It's been a while since I've done a links round-up, since Twitter has mostly taken over that function; a few, recently, though, have left me wanting to comment in a little more than 140 characters. And this seemed like a pretty painless way to ease back into blogging after my hiatus of moving, giving talks, and just generally going through a boring phase.
This first link is kind of a lovely obituary, righting a historical wrong that had written a female academic out of the historiography. It's haunting, too, though, as a sort of ghost-of-Christmas future. I don't mean to sound macabre, but a single academic who sacrifices her entire life in the service of almost achieving something important only to die an untimely death before actually accomplishing her task is horrifyingly resonant to me right now. I have to wonder if what I'm doing, which isn't even as significant as deciphering an ancient language, is worth it.
Alice E. Kober, Lost to History No More
Of the wide variety of writing on Gatsby, now with the movie coming out, these were two that spoke to me. The reasons for the first will be obvious given my academic and professional interests, and the second spoke to me as someone who always hated high school English, especially hated Gatsby in high school English, and only had Fitzgerald and English-langauge prose fiction redeemed for her by a really great history teacher.
Why Haruki Murakami Translated The Great Gatsby
Why I Despise The Great Gatsby
And amidst the flurry of new contributions to the DON'T-GO-TO-GRADUATE-SCHOOL!! genre (which I shan't list here), cooler heads defend the literature PhD:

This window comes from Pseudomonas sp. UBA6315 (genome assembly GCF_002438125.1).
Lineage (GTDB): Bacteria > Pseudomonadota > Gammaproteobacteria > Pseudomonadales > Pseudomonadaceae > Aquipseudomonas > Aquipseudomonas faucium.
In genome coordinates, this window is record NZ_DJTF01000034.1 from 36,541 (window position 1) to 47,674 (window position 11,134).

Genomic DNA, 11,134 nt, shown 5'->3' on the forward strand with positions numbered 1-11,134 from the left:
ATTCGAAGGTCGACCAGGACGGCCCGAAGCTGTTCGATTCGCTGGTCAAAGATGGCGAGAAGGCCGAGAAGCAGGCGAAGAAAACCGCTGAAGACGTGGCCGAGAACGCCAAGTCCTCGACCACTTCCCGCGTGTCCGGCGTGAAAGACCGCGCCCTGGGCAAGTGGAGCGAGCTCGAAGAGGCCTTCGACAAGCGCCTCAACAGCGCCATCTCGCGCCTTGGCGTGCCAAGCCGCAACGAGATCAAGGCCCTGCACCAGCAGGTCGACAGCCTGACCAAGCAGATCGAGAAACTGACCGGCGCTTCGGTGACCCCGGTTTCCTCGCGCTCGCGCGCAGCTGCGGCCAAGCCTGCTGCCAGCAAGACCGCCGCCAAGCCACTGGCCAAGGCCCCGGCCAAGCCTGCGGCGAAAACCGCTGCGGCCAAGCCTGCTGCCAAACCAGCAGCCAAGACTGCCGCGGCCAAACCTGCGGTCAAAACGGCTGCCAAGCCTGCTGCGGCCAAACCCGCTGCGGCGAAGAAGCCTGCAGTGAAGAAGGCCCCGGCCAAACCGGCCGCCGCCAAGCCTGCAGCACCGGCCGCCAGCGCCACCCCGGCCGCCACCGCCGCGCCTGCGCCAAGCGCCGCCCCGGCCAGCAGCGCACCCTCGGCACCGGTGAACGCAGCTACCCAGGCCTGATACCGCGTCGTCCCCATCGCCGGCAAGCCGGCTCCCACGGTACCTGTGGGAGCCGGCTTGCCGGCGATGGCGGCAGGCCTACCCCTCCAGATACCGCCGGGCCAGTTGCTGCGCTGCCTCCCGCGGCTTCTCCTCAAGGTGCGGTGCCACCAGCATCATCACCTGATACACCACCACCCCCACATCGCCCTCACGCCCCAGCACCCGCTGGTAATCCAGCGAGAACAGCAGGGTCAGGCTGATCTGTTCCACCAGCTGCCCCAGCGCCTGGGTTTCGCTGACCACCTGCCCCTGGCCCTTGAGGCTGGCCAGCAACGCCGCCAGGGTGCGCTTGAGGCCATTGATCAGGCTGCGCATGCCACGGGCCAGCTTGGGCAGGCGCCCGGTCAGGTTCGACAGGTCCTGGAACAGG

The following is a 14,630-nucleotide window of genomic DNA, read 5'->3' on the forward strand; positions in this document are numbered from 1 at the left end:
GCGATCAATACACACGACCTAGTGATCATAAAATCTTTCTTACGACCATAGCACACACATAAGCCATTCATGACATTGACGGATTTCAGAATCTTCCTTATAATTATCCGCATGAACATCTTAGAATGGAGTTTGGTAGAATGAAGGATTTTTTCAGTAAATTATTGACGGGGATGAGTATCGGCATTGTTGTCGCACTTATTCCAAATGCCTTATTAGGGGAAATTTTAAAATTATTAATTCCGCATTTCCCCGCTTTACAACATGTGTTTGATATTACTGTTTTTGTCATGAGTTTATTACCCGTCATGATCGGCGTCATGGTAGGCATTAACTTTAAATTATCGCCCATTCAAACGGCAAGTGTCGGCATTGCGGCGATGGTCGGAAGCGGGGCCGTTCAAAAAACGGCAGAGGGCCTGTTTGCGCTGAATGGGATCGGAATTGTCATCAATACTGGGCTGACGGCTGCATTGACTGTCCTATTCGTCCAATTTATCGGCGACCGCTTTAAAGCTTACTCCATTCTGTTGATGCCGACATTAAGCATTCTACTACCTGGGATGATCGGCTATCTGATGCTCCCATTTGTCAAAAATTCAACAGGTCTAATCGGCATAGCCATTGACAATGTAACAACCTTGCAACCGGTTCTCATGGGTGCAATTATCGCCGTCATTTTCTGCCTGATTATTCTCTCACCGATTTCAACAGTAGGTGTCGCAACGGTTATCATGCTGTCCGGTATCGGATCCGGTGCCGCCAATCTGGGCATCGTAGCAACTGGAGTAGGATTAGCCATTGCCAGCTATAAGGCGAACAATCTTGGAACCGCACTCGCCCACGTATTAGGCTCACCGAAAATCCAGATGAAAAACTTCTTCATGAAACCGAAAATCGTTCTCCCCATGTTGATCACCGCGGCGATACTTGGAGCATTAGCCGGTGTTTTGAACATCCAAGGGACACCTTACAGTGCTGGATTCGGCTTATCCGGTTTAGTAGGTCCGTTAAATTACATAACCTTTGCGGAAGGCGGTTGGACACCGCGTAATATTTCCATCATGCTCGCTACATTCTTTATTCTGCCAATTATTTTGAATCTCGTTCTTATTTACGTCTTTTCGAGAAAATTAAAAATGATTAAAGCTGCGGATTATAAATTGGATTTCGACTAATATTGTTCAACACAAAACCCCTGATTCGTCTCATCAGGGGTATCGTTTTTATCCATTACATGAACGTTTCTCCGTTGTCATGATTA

Thesis Defense: No, It's Not a Waste of Time to Get a Literature PhD
In the fall I am going to be teaching a freshman honors seminar on the events of 1492, and one of the themes I'm particularly interested in teaching is the reuse of tropes applied to Jews and Muslims in Spain in classifying and describing the native populations in Latin America. I've even come across an article that quotes an early-modern Spanish adventurer as saying, "These Indians are Jews!" A new discovery and some new thinking in this area:
First Known Depiction of Native Americans may be in 1492 Painting
African Kings in Ibero-America
Speaking of cross-cultural contact presented in ways that will be useful for teaching, here are two recent news items. Together they make for a very different vision of cultural collaboration and hybridity:
Iowa Town Named for a Muslim Hero Forges World Ties
Bradford Muslims Rally to Save Synagogue
And speaking (if only indirectly) of my syllabus:
IT'S IN THE SYLLABUS!
Okay. Having now shouted twice in one post, that's enough. Normal service, as they say, has been resumed as soon as possible.